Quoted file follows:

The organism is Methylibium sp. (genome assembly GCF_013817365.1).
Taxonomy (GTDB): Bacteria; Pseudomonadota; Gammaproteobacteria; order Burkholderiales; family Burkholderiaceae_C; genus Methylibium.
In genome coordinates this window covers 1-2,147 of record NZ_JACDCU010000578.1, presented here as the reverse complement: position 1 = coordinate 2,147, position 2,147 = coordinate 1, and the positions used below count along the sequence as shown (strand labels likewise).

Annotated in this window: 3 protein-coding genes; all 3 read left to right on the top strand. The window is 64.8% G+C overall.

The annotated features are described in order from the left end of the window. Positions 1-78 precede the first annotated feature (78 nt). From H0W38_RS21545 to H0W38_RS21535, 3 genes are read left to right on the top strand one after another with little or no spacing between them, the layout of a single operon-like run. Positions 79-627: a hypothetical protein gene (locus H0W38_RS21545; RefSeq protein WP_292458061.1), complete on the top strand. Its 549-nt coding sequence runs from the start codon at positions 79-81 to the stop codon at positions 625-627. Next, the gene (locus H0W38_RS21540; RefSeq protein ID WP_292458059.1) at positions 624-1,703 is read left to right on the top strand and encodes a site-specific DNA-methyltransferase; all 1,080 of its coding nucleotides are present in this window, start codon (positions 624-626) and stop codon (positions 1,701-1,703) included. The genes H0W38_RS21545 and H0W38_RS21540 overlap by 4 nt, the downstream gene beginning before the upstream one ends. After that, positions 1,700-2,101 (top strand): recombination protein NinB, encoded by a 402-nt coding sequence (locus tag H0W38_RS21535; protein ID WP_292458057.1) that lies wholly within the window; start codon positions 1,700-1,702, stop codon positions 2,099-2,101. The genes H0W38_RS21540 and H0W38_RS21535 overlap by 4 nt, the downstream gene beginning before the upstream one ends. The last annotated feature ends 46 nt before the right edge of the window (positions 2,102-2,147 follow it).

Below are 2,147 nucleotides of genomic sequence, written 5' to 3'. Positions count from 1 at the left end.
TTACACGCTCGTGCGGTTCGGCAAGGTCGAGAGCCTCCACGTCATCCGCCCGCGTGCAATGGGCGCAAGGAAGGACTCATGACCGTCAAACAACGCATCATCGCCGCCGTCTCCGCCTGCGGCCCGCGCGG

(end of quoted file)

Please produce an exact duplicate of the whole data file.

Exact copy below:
The organism is Methylibium sp. (genome assembly GCF_013817365.1).
Taxonomy (GTDB): Bacteria; Pseudomonadota; Gammaproteobacteria; order Burkholderiales; family Burkholderiaceae_C; genus Methylibium.
In genome coordinates this window covers 1-2,147 of record NZ_JACDCU010000578.1, presented here as the reverse complement: position 1 = coordinate 2,147, position 2,147 = coordinate 1, and the positions used below count along the sequence as shown (strand labels likewise).

Annotated in this window: 3 protein-coding genes; all 3 read left to right on the top strand. The window is 64.8% G+C overall.

The annotated features are described in order from the left end of the window. Positions 1-78 precede the first annotated feature (78 nt). From H0W38_RS21545 to H0W38_RS21535, 3 genes are read left to right on the top strand one after another with little or no spacing between them, the layout of a single operon-like run. Positions 79-627: a hypothetical protein gene (locus H0W38_RS21545; RefSeq protein WP_292458061.1), complete on the top strand. Its 549-nt coding sequence runs from the start codon at positions 79-81 to the stop codon at positions 625-627. Next, the gene (locus H0W38_RS21540; RefSeq protein ID WP_292458059.1) at positions 624-1,703 is read left to right on the top strand and encodes a site-specific DNA-methyltransferase; all 1,080 of its coding nucleotides are present in this window, start codon (positions 624-626) and stop codon (positions 1,701-1,703) included. The genes H0W38_RS21545 and H0W38_RS21540 overlap by 4 nt, the downstream gene beginning before the upstream one ends. After that, positions 1,700-2,101 (top strand): recombination protein NinB, encoded by a 402-nt coding sequence (locus tag H0W38_RS21535; protein ID WP_292458057.1) that lies wholly within the window; start codon positions 1,700-1,702, stop codon positions 2,099-2,101. The genes H0W38_RS21540 and H0W38_RS21535 overlap by 4 nt, the downstream gene beginning before the upstream one ends. The last annotated feature ends 46 nt before the right edge of the window (positions 2,102-2,147 follow it).

Below are 2,147 nucleotides of genomic sequence, written 5' to 3'. Positions count from 1 at the left end.
TTACACGCTCGTGCGGTTCGGCAAGGTCGAGAGCCTCCACGTCATCCGCCCGCGTGCAATGGGCGCAAGGAAGGACTCATGACCGTCAAACAACGCATCATCGCCGCCGTCTCCGCCTGCGGCCCGCGCGG